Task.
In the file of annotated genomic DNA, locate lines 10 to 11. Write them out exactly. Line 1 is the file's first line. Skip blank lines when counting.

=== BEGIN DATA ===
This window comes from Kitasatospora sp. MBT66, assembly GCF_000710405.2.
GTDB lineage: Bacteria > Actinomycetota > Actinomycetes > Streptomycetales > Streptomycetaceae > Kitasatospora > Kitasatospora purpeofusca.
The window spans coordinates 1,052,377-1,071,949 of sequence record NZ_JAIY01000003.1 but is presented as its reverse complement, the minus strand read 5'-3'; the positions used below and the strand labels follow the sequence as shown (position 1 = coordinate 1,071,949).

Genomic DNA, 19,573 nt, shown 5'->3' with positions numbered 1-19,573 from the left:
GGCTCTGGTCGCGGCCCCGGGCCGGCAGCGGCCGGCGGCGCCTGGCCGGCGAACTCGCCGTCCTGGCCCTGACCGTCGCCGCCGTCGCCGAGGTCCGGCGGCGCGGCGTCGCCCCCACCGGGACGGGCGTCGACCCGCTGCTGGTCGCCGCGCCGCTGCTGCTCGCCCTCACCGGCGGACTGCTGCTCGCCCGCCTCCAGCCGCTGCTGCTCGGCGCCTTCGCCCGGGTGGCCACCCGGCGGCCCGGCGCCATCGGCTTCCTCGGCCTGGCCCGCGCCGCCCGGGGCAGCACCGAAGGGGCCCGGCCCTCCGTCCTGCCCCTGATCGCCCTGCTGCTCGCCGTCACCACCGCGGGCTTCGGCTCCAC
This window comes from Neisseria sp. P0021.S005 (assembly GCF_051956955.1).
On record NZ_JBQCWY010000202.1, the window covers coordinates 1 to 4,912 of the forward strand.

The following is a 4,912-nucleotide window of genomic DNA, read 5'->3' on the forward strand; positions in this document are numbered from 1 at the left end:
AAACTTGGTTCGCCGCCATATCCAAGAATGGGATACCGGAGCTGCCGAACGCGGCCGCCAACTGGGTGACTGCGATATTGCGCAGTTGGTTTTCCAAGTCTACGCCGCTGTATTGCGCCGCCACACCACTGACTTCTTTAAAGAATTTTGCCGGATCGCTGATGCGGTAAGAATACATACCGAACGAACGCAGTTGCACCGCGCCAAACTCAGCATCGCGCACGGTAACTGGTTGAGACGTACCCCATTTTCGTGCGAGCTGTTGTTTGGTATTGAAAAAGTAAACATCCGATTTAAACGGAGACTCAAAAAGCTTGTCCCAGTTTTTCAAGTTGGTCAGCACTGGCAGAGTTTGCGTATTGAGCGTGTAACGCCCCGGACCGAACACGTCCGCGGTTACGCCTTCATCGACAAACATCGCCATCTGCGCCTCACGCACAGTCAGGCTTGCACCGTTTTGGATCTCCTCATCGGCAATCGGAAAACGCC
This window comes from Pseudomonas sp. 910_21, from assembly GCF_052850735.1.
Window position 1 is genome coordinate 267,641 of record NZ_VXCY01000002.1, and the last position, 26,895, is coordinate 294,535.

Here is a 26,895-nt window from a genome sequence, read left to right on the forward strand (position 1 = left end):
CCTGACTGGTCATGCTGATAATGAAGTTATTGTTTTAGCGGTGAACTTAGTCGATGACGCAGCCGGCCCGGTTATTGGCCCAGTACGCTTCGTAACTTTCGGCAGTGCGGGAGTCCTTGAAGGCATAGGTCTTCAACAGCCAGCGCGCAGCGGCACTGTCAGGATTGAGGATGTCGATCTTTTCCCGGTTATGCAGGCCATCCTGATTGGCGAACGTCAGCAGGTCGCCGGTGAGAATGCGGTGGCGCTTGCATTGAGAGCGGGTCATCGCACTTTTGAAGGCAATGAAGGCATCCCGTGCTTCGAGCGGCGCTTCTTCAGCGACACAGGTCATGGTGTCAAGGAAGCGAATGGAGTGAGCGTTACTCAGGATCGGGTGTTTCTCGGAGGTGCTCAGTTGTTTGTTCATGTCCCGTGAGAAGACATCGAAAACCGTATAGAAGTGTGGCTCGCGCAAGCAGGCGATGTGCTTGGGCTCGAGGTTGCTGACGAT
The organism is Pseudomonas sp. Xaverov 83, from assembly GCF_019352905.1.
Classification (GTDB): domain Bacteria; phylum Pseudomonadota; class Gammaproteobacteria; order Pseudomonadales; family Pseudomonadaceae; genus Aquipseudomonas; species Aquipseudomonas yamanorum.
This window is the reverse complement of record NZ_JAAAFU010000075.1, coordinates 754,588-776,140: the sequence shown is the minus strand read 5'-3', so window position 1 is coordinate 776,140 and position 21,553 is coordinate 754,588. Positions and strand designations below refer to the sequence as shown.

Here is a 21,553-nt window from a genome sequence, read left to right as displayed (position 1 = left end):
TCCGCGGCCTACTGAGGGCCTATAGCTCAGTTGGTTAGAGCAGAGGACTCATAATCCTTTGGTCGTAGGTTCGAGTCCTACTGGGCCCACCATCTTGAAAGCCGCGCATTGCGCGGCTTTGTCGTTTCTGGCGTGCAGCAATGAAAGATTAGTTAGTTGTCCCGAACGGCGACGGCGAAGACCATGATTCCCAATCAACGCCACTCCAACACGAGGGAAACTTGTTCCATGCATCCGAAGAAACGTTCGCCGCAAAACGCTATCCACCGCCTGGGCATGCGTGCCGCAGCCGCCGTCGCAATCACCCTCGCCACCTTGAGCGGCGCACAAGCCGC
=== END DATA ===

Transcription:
This window comes from Pseudomonas sp. 910_21, from assembly GCF_052850735.1.
Window position 1 is genome coordinate 267,641 of record NZ_VXCY01000002.1, and the last position, 26,895, is coordinate 294,535.